Sprint Nextel CEO Dan Hesse took a $3.25 million pay cut earlier this month, as penance for orchestrating the company’s pricey iPhone deal with Apple. Has outcry over the agreement — which will cost Sprint an estimated $15.5 billion over the next four years — soured him on it?
Not at all.
“We’re very happy with it,” Hesse said of Sprint’s deal with Apple, during the company’s annual shareholders meeting Tuesday. “Carrying the iPhone will be quite profitable.”
But not for a few years, at least.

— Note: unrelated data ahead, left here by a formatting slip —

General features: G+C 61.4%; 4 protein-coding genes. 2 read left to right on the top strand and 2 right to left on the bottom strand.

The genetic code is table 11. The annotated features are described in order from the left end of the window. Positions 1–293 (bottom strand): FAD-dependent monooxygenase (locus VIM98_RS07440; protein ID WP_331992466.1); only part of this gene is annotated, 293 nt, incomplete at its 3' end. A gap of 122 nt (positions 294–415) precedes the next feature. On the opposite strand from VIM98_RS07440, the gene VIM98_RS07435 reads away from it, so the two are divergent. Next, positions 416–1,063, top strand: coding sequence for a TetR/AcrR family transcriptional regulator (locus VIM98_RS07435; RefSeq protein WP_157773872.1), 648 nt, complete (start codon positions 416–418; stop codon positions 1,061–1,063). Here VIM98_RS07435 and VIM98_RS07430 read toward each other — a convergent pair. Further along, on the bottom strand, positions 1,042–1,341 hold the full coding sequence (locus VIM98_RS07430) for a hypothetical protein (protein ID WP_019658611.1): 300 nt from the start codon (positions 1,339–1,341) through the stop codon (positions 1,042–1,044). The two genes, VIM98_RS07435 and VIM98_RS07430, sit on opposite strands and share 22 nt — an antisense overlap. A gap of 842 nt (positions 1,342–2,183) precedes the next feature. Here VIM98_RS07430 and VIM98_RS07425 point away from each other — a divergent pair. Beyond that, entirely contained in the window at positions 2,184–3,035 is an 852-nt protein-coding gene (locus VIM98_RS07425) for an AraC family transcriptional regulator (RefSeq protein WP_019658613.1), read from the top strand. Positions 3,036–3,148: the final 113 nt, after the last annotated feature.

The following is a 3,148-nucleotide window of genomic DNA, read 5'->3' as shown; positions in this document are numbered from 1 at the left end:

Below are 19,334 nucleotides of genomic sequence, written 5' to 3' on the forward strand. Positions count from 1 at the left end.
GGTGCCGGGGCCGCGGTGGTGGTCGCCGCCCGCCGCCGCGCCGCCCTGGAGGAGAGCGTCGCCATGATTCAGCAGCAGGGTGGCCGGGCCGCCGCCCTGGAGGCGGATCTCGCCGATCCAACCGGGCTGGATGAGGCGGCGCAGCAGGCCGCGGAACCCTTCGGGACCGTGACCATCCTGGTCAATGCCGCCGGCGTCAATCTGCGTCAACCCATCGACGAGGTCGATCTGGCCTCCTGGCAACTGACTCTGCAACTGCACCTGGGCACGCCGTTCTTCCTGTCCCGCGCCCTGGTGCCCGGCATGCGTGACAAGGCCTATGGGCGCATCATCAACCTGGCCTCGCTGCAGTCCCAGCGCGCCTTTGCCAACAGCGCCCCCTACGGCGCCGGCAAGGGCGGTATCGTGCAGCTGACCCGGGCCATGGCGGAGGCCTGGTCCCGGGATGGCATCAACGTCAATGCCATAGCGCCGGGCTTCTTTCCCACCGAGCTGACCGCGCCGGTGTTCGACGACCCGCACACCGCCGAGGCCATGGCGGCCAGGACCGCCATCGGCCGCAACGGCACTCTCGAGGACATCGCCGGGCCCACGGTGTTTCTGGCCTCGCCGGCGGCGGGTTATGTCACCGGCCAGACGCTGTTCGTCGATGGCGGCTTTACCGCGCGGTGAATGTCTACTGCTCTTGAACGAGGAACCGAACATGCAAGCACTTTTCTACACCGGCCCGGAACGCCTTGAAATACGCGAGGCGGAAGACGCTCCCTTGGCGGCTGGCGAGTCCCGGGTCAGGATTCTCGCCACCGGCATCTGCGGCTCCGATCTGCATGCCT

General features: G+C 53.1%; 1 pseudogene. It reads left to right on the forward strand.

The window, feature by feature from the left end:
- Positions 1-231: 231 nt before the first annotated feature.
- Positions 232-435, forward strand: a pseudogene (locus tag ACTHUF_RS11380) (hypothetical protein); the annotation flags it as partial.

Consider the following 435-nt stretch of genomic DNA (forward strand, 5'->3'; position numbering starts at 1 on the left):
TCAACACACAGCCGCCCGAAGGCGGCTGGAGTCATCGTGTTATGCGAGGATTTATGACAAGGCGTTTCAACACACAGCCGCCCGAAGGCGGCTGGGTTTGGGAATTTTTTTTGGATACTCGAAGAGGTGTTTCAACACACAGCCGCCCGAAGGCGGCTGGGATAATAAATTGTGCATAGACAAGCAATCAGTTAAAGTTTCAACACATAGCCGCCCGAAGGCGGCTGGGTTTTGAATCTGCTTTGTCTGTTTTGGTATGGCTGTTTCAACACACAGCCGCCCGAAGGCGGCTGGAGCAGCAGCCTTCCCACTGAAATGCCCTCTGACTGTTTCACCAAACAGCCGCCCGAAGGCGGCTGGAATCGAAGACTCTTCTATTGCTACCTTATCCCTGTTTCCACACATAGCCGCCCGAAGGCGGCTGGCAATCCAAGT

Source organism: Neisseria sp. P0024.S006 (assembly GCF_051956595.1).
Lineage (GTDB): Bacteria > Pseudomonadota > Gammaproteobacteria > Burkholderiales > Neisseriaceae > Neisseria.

By its own admission, Sprint won’t profit from the device until 2015. But according to Hesse, who was reelected to Sprint’s board during Tuesday’s proceedings, that initial heavy upfront investment in the iPhone is worthwhile because it will slow subscriber turnover and create a new segment of higher-value subscribers.
“We believe in the long term,” Hesse said. “And over time we will make more money on iPhone customers than we will on other customers.”
And there, it would seem, Hesse does have a point. Sprint sold 1.5 million iPhones in its first quarter, with about 44 percent of them going to new customers. And those sales helped spike Sprint’s average revenue per user 6.9 percent, the largest year-over-year increase ever charted in that metric in the U.S.